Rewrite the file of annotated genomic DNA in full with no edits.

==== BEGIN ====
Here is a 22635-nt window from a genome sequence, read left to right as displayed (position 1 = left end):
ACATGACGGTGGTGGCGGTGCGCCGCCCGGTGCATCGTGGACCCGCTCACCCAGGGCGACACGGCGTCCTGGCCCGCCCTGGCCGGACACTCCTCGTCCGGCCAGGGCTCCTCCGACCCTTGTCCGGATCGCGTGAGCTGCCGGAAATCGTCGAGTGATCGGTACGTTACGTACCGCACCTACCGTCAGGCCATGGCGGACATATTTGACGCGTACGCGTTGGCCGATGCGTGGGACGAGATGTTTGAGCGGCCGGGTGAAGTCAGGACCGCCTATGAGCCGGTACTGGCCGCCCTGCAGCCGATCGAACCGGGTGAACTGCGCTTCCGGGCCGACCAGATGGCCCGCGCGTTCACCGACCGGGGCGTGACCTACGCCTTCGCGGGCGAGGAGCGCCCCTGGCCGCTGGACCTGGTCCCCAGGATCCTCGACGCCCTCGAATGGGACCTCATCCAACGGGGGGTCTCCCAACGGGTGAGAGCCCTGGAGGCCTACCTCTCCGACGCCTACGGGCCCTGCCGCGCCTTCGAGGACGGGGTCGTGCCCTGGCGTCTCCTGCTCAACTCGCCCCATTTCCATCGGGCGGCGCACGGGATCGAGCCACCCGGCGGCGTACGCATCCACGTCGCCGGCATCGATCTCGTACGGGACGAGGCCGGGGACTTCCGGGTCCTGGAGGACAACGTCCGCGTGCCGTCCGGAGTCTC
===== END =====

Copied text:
Here is a 22635-nt window from a genome sequence, read left to right as displayed (position 1 = left end):
ACATGACGGTGGTGGCGGTGCGCCGCCCGGTGCATCGTGGACCCGCTCACCCAGGGCGACACGGCGTCCTGGCCCGCCCTGGCCGGACACTCCTCGTCCGGCCAGGGCTCCTCCGACCCTTGTCCGGATCGCGTGAGCTGCCGGAAATCGTCGAGTGATCGGTACGTTACGTACCGCACCTACCGTCAGGCCATGGCGGACATATTTGACGCGTACGCGTTGGCCGATGCGTGGGACGAGATGTTTGAGCGGCCGGGTGAAGTCAGGACCGCCTATGAGCCGGTACTGGCCGCCCTGCAGCCGATCGAACCGGGTGAACTGCGCTTCCGGGCCGACCAGATGGCCCGCGCGTTCACCGACCGGGGCGTGACCTACGCCTTCGCGGGCGAGGAGCGCCCCTGGCCGCTGGACCTGGTCCCCAGGATCCTCGACGCCCTCGAATGGGACCTCATCCAACGGGGGGTCTCCCAACGGGTGAGAGCCCTGGAGGCCTACCTCTCCGACGCCTACGGGCCCTGCCGCGCCTTCGAGGACGGGGTCGTGCCCTGGCGTCTCCTGCTCAACTCGCCCCATTTCCATCGGGCGGCGCACGGGATCGAGCCACCCGGCGGCGTACGCATCCACGTCGCCGGCATCGATCTCGTACGGGACGAGGCCGGGGACTTCCGGGTCCTGGAGGACAACGTCCGCGTGCCGTCCGGAGTCTC